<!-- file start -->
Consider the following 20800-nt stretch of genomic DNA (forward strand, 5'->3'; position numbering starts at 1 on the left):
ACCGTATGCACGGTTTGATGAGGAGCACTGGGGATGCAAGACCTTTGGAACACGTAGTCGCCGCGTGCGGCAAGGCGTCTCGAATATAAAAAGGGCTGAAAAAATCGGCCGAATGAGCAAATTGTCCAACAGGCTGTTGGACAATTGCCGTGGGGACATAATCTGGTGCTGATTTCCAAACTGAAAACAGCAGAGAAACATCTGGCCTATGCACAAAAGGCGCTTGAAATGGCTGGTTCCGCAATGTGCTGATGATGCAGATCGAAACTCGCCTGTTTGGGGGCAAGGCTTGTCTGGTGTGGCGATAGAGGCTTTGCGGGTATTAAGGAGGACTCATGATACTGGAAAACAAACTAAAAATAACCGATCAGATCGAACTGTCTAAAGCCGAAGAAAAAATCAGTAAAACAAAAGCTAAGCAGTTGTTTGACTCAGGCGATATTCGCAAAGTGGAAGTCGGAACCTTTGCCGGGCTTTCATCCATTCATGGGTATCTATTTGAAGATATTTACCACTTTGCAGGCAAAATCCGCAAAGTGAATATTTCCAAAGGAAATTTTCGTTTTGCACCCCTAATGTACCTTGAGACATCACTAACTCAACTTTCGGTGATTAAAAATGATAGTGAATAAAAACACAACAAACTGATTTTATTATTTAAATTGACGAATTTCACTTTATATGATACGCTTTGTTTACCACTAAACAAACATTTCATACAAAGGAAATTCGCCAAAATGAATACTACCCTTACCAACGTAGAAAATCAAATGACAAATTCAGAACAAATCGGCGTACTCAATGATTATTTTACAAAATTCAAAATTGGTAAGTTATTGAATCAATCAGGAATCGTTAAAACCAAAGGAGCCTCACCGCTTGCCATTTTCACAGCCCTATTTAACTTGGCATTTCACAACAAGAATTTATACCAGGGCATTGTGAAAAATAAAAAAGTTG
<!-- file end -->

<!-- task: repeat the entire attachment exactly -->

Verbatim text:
Consider the following 20800-nt stretch of genomic DNA (forward strand, 5'->3'; position numbering starts at 1 on the left):
ACCGTATGCACGGTTTGATGAGGAGCACTGGGGATGCAAGACCTTTGGAACACGTAGTCGCCGCGTGCGGCAAGGCGTCTCGAATATAAAAAGGGCTGAAAAAATCGGCCGAATGAGCAAATTGTCCAACAGGCTGTTGGACAATTGCCGTGGGGACATAATCTGGTGCTGATTTCCAAACTGAAAACAGCAGAGAAACATCTGGCCTATGCACAAAAGGCGCTTGAAATGGCTGGTTCCGCAATGTGCTGATGATGCAGATCGAAACTCGCCTGTTTGGGGGCAAGGCTTGTCTGGTGTGGCGATAGAGGCTTTGCGGGTATTAAGGAGGACTCATGATACTGGAAAACAAACTAAAAATAACCGATCAGATCGAACTGTCTAAAGCCGAAGAAAAAATCAGTAAAACAAAAGCTAAGCAGTTGTTTGACTCAGGCGATATTCGCAAAGTGGAAGTCGGAACCTTTGCCGGGCTTTCATCCATTCATGGGTATCTATTTGAAGATATTTACCACTTTGCAGGCAAAATCCGCAAAGTGAATATTTCCAAAGGAAATTTTCGTTTTGCACCCCTAATGTACCTTGAGACATCACTAACTCAACTTTCGGTGATTAAAAATGATAGTGAATAAAAACACAACAAACTGATTTTATTATTTAAATTGACGAATTTCACTTTATATGATACGCTTTGTTTACCACTAAACAAACATTTCATACAAAGGAAATTCGCCAAAATGAATACTACCCTTACCAACGTAGAAAATCAAATGACAAATTCAGAACAAATCGGCGTACTCAATGATTATTTTACAAAATTCAAAATTGGTAAGTTATTGAATCAATCAGGAATCGTTAAAACCAAAGGAGCCTCACCGCTTGCCATTTTCACAGCCCTATTTAACTTGGCATTTCACAACAAGAATTTATACCAGGGCATTGTGAAAAATAAAAAAGTTG